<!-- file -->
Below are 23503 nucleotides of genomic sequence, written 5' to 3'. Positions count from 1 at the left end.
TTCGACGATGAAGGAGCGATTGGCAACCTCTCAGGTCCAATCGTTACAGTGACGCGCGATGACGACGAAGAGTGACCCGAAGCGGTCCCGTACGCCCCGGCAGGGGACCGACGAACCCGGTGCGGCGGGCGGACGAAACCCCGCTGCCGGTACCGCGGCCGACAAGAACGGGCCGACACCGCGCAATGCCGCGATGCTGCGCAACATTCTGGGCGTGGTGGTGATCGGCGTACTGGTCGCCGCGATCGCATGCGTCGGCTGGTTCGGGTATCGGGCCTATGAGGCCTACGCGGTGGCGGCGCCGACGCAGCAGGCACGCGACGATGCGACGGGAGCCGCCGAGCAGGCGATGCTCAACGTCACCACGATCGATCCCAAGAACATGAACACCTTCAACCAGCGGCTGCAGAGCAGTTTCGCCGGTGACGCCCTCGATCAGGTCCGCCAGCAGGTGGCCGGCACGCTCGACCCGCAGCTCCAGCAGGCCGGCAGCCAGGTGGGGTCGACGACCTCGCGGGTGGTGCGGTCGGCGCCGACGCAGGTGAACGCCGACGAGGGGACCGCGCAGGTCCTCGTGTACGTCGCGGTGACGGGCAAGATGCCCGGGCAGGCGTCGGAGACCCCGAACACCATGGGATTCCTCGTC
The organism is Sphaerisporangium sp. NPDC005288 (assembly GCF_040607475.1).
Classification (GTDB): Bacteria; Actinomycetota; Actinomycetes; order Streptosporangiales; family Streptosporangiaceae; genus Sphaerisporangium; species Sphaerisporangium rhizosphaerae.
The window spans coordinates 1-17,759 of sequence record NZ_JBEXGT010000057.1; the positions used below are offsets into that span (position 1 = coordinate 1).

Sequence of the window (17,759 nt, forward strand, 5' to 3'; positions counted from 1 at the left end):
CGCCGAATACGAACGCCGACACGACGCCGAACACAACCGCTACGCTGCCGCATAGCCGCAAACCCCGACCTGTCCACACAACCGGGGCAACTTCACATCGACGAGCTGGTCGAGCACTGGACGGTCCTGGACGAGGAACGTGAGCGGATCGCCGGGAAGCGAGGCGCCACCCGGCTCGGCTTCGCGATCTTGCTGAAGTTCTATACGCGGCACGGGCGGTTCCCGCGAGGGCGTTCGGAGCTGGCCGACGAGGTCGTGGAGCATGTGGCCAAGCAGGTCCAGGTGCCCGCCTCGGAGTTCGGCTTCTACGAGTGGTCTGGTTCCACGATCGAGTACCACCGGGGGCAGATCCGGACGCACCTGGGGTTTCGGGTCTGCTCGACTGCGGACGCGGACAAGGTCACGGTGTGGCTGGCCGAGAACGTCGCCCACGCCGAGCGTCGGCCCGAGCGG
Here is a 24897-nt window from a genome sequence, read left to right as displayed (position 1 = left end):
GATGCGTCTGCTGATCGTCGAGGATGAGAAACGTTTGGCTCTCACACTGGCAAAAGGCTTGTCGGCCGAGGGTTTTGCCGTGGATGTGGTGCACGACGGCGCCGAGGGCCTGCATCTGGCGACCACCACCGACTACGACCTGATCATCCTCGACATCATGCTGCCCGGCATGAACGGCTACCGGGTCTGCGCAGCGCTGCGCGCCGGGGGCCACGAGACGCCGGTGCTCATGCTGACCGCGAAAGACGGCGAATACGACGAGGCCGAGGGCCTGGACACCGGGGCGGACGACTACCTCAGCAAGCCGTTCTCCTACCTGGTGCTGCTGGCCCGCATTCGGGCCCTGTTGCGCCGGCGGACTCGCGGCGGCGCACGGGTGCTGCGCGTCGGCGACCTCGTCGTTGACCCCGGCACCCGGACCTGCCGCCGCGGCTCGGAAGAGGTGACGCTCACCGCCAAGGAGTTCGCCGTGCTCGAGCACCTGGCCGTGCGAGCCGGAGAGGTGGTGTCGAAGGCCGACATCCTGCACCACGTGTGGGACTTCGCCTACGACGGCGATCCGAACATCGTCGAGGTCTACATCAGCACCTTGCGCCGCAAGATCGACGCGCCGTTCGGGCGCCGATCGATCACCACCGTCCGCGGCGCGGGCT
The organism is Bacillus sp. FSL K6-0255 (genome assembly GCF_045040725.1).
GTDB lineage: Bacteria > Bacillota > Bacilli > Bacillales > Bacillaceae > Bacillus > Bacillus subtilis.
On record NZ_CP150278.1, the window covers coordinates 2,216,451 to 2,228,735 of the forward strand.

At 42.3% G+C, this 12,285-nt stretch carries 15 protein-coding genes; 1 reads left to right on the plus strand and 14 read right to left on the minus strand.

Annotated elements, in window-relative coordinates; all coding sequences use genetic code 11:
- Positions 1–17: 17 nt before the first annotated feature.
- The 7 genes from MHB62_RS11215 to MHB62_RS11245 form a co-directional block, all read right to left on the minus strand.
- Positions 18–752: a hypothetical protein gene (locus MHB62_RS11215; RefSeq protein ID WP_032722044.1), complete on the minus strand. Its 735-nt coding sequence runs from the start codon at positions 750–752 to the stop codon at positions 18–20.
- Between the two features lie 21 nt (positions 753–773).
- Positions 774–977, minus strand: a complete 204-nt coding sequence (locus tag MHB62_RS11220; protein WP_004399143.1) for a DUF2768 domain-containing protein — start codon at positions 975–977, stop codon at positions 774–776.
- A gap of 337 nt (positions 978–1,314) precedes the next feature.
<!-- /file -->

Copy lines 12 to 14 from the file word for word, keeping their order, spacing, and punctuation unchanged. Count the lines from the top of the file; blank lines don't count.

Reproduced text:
On record NZ_CP150278.1, the window covers coordinates 2,216,451 to 2,228,735 of the forward strand.

At 42.3% G+C, this 12,285-nt stretch carries 15 protein-coding genes; 1 reads left to right on the plus strand and 14 read right to left on the minus strand.

Annotated elements, in window-relative coordinates; all coding sequences use genetic code 11: